|NATIONAL PARKS QUICKLINKS|
Backpacker Magazine – June 2009
Could a trail-savvy terrorist hike a nuke into America through wilderness areas on the Canadian border? An anonymous hiker-patriot alerts the White House.
Dear President Obama,
I'm writing today to tell you about a hole in the ground. It's just north of Washington's Salmo-Priest Wilderness Area and a bit south of Kootenay Pass, in eastern British Columbia. Let me warn you, Sir, the pit is a real whopper: six feet deep and three feet across. Despite its size, though, the crater isn't readily visible. Fallen willow and alder branches obscure the hole, and waist-high huckleberry bushes surround it, creating a neatly concealed booby trap for unwary bushwhackers. The pit sits at UTM coordinates 11U 0499797E 5431505N (WGS 84), at about 5,000 feet elevation, in a sprawling forest of Western red cedar and Douglas fir that spans the Washington-Canada border. I know what you're thinking, Sir: Why should the Commander-in-Chief be concerned about this particular hole in the ground? Because on this stretch of the northern frontier, it's virtually the only deterrent keeping bad guys from sneaking into the United States.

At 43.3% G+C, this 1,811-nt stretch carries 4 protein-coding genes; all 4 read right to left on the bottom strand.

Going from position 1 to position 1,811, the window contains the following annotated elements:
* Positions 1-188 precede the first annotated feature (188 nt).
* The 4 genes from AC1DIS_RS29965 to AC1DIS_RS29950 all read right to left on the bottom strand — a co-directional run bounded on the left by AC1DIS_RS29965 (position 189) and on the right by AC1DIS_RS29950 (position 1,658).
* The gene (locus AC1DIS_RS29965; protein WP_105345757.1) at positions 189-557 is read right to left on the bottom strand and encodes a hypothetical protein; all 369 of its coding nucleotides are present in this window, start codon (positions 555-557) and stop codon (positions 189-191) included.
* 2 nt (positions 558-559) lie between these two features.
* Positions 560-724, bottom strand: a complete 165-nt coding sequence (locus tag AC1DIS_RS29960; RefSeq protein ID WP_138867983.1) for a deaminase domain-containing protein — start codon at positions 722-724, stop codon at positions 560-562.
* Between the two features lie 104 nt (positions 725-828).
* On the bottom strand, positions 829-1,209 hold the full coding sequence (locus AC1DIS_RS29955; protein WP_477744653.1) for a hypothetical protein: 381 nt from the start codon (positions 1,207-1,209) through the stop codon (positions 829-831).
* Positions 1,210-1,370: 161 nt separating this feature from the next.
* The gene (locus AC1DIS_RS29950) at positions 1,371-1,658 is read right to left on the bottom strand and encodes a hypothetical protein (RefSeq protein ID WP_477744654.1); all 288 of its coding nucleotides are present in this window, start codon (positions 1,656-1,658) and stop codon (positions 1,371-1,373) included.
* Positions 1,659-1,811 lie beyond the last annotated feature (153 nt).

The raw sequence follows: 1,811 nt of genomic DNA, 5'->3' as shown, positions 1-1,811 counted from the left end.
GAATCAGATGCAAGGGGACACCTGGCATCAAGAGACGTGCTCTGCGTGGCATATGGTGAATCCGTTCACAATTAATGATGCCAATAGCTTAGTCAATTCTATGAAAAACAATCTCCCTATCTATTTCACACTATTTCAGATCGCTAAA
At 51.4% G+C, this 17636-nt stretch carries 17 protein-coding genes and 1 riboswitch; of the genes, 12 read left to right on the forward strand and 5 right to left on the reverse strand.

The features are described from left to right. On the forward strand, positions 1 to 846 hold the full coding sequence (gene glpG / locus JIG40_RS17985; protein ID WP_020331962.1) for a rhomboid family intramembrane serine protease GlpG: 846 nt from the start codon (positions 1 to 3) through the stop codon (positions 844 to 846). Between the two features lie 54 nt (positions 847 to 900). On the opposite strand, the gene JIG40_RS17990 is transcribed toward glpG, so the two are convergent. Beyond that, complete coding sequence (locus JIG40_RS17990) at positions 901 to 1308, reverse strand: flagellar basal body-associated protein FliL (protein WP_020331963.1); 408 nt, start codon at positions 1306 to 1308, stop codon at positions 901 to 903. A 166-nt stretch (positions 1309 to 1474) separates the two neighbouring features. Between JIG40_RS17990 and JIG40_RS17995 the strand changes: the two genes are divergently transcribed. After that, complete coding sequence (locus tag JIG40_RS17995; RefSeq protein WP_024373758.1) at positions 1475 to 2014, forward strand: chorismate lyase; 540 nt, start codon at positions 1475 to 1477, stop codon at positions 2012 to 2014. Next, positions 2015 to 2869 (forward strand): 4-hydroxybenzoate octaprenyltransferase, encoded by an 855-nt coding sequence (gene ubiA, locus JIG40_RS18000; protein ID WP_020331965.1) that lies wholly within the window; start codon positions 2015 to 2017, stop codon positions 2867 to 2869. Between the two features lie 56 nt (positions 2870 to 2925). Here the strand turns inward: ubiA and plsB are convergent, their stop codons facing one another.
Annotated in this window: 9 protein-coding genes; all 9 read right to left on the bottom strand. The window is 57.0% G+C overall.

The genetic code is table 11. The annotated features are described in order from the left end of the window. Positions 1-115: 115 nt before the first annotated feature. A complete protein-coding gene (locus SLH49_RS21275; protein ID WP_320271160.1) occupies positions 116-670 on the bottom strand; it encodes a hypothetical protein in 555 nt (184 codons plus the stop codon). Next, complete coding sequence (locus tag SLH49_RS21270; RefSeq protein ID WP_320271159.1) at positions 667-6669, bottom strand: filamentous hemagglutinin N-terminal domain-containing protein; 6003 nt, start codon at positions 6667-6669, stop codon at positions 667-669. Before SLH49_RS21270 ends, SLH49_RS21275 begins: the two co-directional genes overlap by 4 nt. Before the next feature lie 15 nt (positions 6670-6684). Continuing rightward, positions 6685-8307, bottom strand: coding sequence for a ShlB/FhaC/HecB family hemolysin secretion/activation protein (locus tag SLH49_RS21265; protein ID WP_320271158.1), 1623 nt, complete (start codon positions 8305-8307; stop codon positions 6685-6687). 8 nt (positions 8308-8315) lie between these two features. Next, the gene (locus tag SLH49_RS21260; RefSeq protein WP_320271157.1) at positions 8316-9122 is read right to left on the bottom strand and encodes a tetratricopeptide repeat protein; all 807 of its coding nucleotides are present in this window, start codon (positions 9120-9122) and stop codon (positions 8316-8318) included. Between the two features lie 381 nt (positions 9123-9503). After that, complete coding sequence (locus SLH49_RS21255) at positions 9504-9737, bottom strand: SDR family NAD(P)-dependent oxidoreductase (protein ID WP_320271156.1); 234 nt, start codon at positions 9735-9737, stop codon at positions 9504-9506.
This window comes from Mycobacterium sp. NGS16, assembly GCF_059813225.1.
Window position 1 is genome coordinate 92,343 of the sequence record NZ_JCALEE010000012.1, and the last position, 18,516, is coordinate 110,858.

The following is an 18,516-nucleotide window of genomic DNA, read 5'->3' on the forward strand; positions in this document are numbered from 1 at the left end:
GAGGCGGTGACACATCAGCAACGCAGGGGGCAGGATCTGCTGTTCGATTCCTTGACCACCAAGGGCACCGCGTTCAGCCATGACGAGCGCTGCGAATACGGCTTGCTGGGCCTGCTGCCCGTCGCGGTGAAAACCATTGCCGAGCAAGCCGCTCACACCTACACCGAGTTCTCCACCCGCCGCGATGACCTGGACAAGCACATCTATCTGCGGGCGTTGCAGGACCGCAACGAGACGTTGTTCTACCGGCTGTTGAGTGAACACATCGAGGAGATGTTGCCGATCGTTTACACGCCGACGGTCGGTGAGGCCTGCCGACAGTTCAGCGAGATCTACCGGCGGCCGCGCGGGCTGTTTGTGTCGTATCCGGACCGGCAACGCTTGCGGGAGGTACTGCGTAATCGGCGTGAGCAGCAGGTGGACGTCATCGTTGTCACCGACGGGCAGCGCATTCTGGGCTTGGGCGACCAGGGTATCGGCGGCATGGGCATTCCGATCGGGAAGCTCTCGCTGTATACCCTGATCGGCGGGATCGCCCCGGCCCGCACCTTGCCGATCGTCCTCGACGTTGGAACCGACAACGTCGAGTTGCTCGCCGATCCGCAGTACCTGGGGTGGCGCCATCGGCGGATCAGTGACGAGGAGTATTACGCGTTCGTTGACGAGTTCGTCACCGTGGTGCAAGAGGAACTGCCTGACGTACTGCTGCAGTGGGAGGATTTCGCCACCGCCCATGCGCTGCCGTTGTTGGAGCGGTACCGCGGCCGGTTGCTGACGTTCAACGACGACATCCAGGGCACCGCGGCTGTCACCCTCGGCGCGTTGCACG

I discovered it the hard way. My right leg punched through the ground cover–my forward momentum halted by the impact of tibia against thick branch–and my entire body plummeted toward the Earth's core. Yes, Mr. President, I know about this hole because I fell in it. But I wasn't there on some casual recreational ramble. No, I was there as a patriot–a hiker on an investigative mission. Following the examples of noble whistleblowers like Deep Throat and Scooter Libby, I'd decided to see for myself just how easy it would be for a terrorist toting a dirty bomb to hike undetected into the U.S.
Sir, here's something your national security advisors better know: If perpetrators of the next attack on American soil choose to sneak over the border with backpacks full of deadly chemicals, this hole will do nothing to stop them. I climbed out of it in less than a minute and continued hoofing it–albeit with a throbbing shin–south, toward the unguarded border near Metaline Falls, Washington. Beyond there, it's just a seven-hour bus ride to the heart of the Seattle metropolis and its 3-million-plus unsuspecting residents.